I was delighted to find celeriac last week and made a silky, smooth mash to go with roast lamb. Other vegetables which don’t like the heat like horseradish, fennel and brussels sprouts are on their way. Once the chill sets in, radicchio and the kales, such as cavolo nero will be bountiful, so keep an eye out for those.

Grilled Chilli & Parmesan Corn
Baked ‘Southern Fried’ Buttermilk Chicken with Rainbow Slaw & Blackened Corn
Figs Wrapped in Prosciutto
Honeyed figs with Brioche
Five Spice Plum & Almond Crumble Pie

Watermelon with Iced Gin
Moroccan Lamb Shanks with Quinces
Chicken Pie with Celeriac Mash

Grilled Radicchio Bruschetta, Marinated Chevre & Fresh Peas
Wild Mushroom Pasta

Sake Tasting

The full range of sake we tasted

“Crafting sake gives relaxation, joy, and excitement” and that was certainly the case last Tuesday evening, when I attended an informative Japanese Sake Seminar and tasting, hosted by the Consulate-General of Japan. Mr Karahashi Hiroyuki, President & CEO of Homare Sake Brewery Ltd (founded by his grandfather in 1918) gave a clear and informative lecture on sake making, accompanied by a tasting of four premium sakes. Put simply Sake is a fermented alcoholic beverage, made from water and rice, with important action from yeast and koji spores (a cultured mould on steamed rice). Koji spores are dusted onto some of the rice to convert rice starches into sugar, which is consumed by yeast to create alcohol.

With some excellent iillustrations, he explained how sake is made, brewing techniques, how much the rice might be polished prior to making and the difference in flavours by type – which is similar to wine but with very different flavour profiles. Homare Sake Brewery Co. was greatly affected by the 2011 Great East Japan Earthquake but has recovered remarkably, exporting sake to 20 countries including Australia.? Little wonder as they are highly awarded by well regarded international competitions.

We then were able to smell different good and bad aromas in sake (so educational a bit like being able to experience corked wine), which is best drunk fresh and taste three more including a refreshing Yuzu-infused liqueur and some Japanese food prepared by the Consul-General’s chef.

I have visited a sake brewery in Japan and been to many sake tastings, but this was so clearly explained and the sakes were gentle, integrated and smooth – some were drier, some a little sweet, and all generally savoury. In general, the greater the polishing of the rice (up to 60%), the higher the quality. The name Junmai indicates that no brewer’s alcohol is used, alcohol varied from 8-16% and Mr Karahashi made an interesting comparison with white wine. Evidently, sake and food matching is a fairly recent trend and, along with diagrams which showed where the different sakes were on the rich & dry, rich & sweet, light & dry and light & sweet spectrum and made some suggestions. Certainly, the sake was wonderful with sashimi.?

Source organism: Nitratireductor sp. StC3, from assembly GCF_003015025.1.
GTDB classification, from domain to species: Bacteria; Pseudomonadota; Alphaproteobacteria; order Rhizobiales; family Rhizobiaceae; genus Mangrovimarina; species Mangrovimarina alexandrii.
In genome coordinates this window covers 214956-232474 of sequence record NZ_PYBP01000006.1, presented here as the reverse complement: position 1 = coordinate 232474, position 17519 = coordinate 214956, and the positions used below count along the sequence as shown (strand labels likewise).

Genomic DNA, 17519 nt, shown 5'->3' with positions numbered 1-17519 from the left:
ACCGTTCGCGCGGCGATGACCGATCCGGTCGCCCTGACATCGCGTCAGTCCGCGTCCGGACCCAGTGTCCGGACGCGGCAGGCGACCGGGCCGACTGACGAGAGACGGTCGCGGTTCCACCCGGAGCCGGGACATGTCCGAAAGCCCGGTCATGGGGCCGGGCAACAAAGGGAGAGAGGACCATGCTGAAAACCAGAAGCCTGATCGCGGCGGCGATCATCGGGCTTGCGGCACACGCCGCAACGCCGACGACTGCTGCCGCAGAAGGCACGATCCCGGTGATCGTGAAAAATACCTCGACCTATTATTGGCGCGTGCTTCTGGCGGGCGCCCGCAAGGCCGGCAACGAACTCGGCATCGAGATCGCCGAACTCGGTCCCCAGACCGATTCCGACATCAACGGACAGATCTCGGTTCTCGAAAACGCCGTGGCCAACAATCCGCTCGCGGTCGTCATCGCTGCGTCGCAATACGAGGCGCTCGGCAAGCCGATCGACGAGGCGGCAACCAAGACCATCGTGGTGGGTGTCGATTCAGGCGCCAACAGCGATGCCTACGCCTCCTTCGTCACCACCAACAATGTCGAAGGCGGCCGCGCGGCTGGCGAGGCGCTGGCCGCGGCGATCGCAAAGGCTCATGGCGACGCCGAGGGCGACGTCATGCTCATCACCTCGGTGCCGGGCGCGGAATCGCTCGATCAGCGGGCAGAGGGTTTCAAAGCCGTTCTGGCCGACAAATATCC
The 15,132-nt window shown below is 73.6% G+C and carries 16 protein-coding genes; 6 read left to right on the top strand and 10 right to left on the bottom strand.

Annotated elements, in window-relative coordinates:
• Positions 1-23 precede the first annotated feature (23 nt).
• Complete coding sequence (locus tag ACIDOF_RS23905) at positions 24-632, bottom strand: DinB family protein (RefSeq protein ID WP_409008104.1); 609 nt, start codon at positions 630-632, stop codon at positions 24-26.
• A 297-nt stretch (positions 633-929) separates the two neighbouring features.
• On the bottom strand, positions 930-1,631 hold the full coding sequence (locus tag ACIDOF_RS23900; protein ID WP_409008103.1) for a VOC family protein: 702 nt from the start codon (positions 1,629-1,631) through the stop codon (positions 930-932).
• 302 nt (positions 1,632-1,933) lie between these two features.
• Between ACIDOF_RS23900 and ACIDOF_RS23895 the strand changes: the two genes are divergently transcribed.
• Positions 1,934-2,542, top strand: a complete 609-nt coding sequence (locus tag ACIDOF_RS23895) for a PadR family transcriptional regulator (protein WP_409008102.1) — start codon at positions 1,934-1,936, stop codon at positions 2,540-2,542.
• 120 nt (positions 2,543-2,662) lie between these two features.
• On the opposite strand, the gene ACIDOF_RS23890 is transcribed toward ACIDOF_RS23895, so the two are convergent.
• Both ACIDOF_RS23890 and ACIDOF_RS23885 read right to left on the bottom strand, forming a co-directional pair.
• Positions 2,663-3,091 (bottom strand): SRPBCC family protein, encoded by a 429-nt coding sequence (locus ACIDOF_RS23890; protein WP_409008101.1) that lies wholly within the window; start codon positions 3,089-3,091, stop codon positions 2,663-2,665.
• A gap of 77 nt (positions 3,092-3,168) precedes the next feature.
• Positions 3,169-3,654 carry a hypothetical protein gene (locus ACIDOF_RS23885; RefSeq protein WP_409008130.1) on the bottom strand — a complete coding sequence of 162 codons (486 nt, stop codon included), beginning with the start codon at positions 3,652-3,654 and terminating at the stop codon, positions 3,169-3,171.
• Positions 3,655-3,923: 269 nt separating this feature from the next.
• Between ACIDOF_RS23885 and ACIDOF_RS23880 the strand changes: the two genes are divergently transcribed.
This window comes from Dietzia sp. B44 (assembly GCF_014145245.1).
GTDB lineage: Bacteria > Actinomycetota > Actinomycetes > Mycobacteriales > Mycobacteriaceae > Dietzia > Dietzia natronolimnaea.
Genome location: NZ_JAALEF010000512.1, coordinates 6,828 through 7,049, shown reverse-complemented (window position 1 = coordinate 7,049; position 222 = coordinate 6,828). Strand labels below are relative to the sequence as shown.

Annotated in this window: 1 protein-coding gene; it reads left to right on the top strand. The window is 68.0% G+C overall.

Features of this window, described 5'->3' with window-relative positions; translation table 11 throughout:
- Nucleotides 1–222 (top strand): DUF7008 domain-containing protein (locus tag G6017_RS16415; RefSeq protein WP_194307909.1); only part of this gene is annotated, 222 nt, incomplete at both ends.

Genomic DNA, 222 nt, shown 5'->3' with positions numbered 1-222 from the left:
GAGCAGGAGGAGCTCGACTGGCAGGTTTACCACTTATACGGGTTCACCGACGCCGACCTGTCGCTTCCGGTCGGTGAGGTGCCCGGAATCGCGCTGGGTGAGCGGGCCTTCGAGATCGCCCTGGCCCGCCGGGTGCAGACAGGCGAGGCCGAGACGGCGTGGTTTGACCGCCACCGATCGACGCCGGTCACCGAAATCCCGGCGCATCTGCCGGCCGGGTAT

Food after the sake tasting – including Baby peaches from Fukushima (home of Homare sake) in Sauvignon Blanc jelly in the foreground

St Patrick’s Day

My Luxe Irish Stew of Goat

Happy St Patrick’s Day. I have such fond memories of this day. My friends Jennice & Ray Kersh opened their fabled Edna’s Table restaurant on this day in 1981. Named after their mother, of Irish/Catholic descent it was always celebrated with food, wine, singing and festivities. I have had several texts today in memory of these fun times.

Ray, the chef made the most brilliant Irish Stew. I based my recipe for a Luxe Irish Stew of Goat on his when I cooked it on The Burren in Ireland when I was filming my Taste of Ireland TV series. Irish stew is traditionally made of lamb, potatoes and onions and with long, slow cooking the potatoes start to disintegrate and thicken the broth. However, I learned when I was in The Burren, that there is a long tradition of goats in Ireland, beginning as long ago as the great Irish potato famine in 17th century. Therefore when I was in the area I decided to make a deluxe version of Irish stew using goat. You could, of course, substitute lamb.

I also filmed with Donal Skehan and here is his Steak & Guinness Pie. Over the weekend you might also enjoy my Guinness Crème Brulee with Irish Whiskey Snaps. while it was made for me in Ireland, the recipe wasn’t revelaed so I worked out my own.
Sláinte (cheers)

Guinness Crème Brulee with Irish Whiskey Snaps